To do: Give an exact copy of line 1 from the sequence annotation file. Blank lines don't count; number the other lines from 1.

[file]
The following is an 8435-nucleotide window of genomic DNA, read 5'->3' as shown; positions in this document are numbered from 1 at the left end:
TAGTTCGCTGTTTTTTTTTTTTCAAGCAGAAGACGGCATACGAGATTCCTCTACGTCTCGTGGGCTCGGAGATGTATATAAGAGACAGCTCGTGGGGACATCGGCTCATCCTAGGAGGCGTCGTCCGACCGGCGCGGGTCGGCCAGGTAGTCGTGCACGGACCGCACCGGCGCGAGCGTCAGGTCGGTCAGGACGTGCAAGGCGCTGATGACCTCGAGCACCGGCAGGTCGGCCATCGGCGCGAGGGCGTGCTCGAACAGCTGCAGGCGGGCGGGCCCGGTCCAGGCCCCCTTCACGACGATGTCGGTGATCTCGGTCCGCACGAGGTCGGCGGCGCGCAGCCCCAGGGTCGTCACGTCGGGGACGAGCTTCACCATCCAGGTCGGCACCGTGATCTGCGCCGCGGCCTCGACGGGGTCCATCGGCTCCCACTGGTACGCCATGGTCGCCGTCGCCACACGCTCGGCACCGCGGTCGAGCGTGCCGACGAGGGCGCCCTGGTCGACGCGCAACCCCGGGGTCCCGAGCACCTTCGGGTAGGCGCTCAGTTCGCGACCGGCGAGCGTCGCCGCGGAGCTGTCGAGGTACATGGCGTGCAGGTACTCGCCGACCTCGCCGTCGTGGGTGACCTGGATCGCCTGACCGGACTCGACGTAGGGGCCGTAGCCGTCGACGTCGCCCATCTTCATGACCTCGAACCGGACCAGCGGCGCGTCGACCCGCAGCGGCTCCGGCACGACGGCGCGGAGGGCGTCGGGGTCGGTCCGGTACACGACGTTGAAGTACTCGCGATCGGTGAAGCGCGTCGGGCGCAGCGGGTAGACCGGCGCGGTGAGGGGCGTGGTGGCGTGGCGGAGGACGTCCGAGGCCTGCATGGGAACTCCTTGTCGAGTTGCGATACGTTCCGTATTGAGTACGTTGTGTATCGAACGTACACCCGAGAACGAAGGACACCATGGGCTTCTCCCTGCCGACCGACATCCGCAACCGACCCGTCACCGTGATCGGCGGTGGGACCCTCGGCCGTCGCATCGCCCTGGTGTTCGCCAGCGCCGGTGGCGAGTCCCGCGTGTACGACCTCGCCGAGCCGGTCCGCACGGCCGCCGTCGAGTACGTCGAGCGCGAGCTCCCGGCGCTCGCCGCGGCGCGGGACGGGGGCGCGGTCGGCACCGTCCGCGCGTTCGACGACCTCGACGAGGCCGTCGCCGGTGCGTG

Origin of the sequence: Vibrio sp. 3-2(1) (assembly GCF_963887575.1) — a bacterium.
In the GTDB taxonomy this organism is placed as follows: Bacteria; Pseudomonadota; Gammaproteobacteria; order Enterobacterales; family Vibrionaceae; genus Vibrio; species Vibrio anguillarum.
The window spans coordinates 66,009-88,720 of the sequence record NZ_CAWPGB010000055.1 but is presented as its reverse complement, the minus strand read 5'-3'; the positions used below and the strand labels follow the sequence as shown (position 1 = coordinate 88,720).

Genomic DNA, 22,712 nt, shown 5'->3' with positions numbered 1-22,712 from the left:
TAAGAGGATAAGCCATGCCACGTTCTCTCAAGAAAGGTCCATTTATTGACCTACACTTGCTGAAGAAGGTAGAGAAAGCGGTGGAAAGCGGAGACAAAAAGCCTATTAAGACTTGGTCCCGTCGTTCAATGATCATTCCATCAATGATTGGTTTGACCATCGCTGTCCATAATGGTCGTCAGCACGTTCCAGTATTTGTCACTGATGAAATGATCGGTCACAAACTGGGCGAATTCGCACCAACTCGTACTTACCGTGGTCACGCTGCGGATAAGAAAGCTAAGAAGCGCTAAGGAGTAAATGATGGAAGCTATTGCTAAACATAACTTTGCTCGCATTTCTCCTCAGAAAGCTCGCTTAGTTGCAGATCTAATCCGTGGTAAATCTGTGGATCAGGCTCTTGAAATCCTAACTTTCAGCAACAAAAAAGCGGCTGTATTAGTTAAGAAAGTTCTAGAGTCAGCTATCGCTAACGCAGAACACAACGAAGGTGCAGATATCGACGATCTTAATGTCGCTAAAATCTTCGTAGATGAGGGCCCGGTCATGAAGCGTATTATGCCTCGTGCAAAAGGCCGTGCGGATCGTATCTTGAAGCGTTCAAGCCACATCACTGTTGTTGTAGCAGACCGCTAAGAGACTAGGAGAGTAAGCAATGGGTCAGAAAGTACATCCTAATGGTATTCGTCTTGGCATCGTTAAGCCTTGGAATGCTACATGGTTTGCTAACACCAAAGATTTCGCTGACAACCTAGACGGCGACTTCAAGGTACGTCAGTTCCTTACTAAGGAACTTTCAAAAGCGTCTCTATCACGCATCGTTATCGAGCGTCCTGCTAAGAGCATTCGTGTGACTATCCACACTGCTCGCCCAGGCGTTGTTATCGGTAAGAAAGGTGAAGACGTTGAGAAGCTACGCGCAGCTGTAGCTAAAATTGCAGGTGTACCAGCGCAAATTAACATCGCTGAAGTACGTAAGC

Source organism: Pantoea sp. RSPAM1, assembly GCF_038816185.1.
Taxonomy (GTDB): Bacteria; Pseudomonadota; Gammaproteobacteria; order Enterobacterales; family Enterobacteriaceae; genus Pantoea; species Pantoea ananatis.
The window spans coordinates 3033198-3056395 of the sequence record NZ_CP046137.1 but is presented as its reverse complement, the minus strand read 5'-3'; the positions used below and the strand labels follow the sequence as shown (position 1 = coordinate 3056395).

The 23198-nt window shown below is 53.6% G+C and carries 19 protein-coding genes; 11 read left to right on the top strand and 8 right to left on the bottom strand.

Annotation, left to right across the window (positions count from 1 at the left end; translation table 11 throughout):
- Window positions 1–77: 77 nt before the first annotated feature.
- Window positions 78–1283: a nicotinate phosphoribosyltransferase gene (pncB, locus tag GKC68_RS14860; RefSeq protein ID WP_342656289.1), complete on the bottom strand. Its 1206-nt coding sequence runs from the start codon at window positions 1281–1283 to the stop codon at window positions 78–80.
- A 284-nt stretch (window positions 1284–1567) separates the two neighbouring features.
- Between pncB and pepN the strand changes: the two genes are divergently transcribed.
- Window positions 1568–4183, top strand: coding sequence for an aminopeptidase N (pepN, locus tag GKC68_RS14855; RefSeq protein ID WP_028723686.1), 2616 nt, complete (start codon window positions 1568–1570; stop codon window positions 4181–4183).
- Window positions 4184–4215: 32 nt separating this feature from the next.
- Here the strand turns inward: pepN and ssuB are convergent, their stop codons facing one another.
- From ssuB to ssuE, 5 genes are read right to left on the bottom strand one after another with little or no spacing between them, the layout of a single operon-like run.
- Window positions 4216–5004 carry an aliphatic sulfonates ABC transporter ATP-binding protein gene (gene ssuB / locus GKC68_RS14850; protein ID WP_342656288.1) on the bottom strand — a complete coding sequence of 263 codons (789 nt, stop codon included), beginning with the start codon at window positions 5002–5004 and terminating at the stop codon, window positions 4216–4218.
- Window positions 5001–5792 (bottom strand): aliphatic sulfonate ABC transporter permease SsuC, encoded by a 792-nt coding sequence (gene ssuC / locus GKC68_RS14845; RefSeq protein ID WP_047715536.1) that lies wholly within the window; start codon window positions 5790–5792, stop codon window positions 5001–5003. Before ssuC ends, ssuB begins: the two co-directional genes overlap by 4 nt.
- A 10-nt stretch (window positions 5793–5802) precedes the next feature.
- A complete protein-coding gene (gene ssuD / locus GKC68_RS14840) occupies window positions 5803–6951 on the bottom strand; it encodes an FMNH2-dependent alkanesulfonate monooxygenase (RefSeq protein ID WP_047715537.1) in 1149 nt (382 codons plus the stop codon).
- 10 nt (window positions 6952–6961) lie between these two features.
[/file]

The following is an 8435-nucleotide window of genomic DNA, read 5'->3' as shown; positions in this document are numbered from 1 at the left end: